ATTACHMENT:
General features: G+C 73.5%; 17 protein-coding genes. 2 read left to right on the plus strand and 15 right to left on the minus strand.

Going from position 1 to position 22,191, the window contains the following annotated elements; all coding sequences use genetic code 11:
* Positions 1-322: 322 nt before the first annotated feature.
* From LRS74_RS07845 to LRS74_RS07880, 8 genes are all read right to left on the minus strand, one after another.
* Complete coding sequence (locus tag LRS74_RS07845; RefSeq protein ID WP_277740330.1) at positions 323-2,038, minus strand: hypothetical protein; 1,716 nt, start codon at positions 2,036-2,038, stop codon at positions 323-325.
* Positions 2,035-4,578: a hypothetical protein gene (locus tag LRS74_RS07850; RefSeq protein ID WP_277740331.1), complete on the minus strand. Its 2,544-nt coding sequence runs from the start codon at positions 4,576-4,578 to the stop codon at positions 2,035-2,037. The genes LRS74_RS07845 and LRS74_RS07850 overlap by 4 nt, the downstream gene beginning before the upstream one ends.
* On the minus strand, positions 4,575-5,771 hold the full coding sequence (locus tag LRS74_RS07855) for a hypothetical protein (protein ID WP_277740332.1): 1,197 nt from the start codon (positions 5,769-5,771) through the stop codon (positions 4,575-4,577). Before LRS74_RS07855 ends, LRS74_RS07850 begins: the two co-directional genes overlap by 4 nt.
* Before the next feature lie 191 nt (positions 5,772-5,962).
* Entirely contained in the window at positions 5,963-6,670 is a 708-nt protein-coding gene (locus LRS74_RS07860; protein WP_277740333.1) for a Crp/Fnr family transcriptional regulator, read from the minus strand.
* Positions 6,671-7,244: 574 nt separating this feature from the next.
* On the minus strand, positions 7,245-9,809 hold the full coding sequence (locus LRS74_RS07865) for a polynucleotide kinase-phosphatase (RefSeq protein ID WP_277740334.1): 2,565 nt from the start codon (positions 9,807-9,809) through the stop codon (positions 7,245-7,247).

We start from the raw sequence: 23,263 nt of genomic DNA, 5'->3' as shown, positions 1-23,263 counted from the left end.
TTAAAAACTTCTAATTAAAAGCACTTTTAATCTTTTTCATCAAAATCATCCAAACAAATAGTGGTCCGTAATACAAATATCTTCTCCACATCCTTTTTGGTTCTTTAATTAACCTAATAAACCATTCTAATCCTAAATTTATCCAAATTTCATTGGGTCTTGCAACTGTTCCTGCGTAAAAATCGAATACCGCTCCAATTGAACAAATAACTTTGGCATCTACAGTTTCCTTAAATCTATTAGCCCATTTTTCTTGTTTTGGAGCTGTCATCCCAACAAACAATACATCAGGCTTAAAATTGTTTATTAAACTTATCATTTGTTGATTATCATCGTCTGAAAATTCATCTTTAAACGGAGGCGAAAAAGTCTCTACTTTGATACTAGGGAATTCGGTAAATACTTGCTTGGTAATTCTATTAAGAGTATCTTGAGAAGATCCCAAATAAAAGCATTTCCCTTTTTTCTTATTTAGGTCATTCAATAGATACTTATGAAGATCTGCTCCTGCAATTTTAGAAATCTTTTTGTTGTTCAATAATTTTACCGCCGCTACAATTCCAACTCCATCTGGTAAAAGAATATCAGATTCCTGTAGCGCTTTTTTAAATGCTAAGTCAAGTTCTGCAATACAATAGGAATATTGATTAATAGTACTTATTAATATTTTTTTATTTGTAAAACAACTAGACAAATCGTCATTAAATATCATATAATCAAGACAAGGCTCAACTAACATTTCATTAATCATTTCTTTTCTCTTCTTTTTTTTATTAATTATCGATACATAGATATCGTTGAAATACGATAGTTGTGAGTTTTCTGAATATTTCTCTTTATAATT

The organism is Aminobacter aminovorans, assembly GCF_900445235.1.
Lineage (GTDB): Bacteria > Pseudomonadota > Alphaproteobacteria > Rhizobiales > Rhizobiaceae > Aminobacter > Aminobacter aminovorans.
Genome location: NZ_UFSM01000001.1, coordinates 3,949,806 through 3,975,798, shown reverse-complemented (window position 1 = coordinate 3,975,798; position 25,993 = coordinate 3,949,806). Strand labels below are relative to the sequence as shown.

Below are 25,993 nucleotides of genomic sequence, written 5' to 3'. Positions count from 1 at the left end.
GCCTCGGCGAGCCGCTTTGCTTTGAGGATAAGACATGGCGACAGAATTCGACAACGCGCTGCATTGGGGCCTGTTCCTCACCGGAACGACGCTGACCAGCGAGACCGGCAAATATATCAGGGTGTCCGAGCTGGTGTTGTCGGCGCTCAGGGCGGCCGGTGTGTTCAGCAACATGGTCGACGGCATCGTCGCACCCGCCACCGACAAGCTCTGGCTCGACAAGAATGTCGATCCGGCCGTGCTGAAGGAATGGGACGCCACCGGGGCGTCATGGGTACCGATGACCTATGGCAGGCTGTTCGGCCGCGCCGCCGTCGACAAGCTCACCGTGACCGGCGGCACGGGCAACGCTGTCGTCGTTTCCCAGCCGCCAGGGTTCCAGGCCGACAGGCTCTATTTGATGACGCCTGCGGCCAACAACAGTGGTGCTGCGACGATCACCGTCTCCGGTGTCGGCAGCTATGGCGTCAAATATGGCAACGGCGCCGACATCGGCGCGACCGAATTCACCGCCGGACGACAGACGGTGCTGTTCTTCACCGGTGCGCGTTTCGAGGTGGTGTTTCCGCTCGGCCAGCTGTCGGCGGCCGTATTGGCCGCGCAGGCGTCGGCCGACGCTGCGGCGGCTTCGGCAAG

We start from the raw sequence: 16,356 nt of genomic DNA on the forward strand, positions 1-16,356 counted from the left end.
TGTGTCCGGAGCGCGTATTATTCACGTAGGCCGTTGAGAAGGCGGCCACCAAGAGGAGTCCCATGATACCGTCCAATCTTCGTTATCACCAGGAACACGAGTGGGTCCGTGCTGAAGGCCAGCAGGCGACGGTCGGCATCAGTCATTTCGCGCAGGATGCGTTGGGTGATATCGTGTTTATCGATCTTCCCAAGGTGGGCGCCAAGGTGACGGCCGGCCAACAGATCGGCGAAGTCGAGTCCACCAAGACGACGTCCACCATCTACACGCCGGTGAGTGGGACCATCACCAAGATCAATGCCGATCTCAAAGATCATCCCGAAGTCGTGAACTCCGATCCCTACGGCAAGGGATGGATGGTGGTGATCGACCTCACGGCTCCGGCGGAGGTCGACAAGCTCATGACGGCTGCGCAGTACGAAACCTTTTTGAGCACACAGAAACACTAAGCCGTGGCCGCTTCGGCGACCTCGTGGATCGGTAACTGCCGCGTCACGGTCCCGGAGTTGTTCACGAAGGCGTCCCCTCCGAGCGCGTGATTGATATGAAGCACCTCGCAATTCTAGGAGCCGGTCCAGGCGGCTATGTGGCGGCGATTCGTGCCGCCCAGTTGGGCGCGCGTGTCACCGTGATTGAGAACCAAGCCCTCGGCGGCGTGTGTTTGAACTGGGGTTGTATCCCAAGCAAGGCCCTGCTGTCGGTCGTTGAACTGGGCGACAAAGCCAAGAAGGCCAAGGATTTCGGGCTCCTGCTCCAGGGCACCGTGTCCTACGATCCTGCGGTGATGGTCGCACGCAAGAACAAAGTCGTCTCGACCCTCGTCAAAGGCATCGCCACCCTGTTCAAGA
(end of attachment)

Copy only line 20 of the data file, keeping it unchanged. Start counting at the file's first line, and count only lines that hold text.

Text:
TGTGTCCGGAGCGCGTATTATTCACGTAGGCCGTTGAGAAGGCGGCCACCAAGAGGAGTCCCATGATACCGTCCAATCTTCGTTATCACCAGGAACACGAGTGGGTCCGTGCTGAAGGCCAGCAGGCGACGGTCGGCATCAGTCATTTCGCGCAGGATGCGTTGGGTGATATCGTGTTTATCGATCTTCCCAAGGTGGGCGCCAAGGTGACGGCCGGCCAACAGATCGGCGAAGTCGAGTCCACCAAGACGACGTCCACCATCTACACGCCGGTGAGTGGGACCATCACCAAGATCAATGCCGATCTCAAAGATCATCCCGAAGTCGTGAACTCCGATCCCTACGGCAAGGGATGGATGGTGGTGATCGACCTCACGGCTCCGGCGGAGGTCGACAAGCTCATGACGGCTGCGCAGTACGAAACCTTTTTGAGCACACAGAAACACTAAGCCGTGGCCGCTTCGGCGACCTCGTGGATCGGTAACTGCCGCGTCACGGTCCCGGAGTTGTTCACGAAGGCGTCCCCTCCGAGCGCGTGATTGATATGAAGCACCTCGCAATTCTAGGAGCCGGTCCAGGCGGCTATGTGGCGGCGATTCGTGCCGCCCAGTTGGGCGCGCGTGTCACCGTGATTGAGAACCAAGCCCTCGGCGGCGTGTGTTTGAACTGGGGTTGTATCCCAAGCAAGGCCCTGCTGTCGGTCGTTGAACTGGGCGACAAAGCCAAGAAGGCCAAGGATTTCGGGCTCCTGCTCCAGGGCACCGTGTCCTACGATCCTGCGGTGATGGTCGCACGCAAGAACAAAGTCGTCTCGACCCTCGTCAAAGGCATCGCCACCCTGTTCAAGA